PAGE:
Mapping Human Connection – An Artist’s Use of the Dymaxion Map
“I’m positive, that what you do yourself, just the little things you do yourself, these are the things that count.”Buckminster Fuller
Join us on Friday, November 18th, at 10:00 AM Pacific for a discussion with UK artist Jake Lever about his use of the Dymaxion Map as part of “Do the Little Things,” a global participatory project he designed during the pandemic. This uplifting project is a demonstration of creativity serving the need for human contact during the pandemic, and the unexpected cross-over with Fuller’s work even beyond the Dymaxion map itself.
More About “Do the Little Things”
During the early stages of the Covid-19 pandemic, from November 2020 to the end of 2021, I made tiny boats from wire, tissue paper and gold leaf. I sent them to family and friends as tokens of love and affection when face to face meetings were difficult, or impossible. Inspired by St David who, in 589 AD, urged his followers to “be joyful, keep the faith and do the little things”, they formed a kind of silent, wordless communication, from heart to heart. Many others participated in the project, ordering boats from me and sending them by post to their families and friends. In all, 350 boats were sent around the UK and to destinations across the world, from San Francisco to Santiago, Manhattan to Myanmar. For many these boats signified safe passage in times of transition, both traumatic (deaths, relationship breakups and losses of different kinds) and joyful (births, setting up new homes and new relationships). They were sent as golden parcels of love and solidarity when people were unable to physically connect, celebrate or console each other. An installation of boats was created for the Chapel of Gethsemane at Coventry Cathedral in May 2021, from which one was acquired for the permanent collection of the British Museum.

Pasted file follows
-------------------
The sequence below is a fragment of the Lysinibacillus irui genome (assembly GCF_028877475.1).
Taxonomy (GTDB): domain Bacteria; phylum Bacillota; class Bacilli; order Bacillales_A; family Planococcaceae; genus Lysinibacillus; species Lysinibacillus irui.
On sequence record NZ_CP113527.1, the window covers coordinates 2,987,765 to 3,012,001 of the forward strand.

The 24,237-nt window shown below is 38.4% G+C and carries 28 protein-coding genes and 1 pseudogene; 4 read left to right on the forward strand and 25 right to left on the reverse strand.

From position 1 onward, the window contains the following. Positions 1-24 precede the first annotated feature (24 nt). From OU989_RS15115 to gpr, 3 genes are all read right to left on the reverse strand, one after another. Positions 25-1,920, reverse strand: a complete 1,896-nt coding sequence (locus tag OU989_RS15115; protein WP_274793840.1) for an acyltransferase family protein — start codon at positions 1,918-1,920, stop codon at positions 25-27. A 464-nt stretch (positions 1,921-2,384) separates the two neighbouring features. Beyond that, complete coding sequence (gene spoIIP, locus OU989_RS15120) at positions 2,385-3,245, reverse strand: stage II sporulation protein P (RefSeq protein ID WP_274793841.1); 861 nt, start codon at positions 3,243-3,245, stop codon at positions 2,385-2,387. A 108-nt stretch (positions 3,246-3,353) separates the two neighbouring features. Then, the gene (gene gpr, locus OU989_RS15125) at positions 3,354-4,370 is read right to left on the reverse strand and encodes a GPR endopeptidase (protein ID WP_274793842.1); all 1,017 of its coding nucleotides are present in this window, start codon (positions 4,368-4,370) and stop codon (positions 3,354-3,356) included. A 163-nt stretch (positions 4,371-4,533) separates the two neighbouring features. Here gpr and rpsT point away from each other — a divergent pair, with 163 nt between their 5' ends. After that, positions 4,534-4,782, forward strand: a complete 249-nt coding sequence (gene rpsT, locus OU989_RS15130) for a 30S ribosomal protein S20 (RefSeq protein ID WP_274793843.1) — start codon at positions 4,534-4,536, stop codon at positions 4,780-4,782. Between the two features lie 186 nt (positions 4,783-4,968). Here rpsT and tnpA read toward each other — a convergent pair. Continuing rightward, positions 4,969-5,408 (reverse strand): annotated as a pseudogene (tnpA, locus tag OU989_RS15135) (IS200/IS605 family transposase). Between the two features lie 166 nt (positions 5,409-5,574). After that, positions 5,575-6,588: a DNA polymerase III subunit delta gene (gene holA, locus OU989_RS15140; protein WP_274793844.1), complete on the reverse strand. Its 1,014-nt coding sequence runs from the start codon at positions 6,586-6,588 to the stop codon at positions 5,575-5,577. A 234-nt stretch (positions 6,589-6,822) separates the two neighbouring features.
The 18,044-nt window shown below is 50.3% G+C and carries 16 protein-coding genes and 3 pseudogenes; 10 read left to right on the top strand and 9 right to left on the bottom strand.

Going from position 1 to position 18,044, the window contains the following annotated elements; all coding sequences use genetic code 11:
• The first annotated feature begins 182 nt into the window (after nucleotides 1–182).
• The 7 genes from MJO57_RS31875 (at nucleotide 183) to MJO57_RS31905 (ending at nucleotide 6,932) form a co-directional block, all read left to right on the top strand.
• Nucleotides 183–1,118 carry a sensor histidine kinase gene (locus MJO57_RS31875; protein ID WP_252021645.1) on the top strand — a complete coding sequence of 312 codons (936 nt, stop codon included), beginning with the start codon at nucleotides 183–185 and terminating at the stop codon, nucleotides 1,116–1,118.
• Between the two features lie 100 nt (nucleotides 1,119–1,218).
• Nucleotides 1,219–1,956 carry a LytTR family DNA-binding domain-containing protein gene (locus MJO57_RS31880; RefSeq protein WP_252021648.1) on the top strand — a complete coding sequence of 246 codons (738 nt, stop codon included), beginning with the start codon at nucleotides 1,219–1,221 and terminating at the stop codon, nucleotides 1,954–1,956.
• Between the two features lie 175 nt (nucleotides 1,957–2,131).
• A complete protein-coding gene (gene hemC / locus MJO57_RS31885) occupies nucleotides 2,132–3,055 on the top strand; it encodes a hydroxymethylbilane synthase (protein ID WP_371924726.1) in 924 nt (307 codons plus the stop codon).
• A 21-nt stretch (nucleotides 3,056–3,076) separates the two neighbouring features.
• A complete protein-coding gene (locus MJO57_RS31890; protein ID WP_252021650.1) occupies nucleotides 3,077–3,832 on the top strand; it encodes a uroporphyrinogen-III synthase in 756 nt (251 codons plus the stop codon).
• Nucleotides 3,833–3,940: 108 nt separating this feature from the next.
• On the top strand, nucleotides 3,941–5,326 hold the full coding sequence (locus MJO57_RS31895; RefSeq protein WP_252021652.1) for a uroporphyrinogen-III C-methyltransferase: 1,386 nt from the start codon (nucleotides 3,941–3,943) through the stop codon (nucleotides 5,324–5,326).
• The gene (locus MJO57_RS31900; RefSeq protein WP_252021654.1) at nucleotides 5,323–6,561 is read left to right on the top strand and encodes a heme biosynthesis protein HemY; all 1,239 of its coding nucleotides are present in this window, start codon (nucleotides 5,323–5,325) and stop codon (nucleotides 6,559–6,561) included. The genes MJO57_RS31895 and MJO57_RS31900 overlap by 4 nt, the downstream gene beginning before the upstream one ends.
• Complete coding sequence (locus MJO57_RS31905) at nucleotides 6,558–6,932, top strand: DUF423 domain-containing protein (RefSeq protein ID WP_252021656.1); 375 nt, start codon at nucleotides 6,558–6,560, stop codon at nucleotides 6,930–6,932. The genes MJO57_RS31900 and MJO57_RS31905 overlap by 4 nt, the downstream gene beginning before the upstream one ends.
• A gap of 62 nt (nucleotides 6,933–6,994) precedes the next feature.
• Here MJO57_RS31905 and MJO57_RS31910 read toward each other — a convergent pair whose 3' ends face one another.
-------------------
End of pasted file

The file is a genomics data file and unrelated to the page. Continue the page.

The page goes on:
Visit the blog on BFI.org for more background on this project.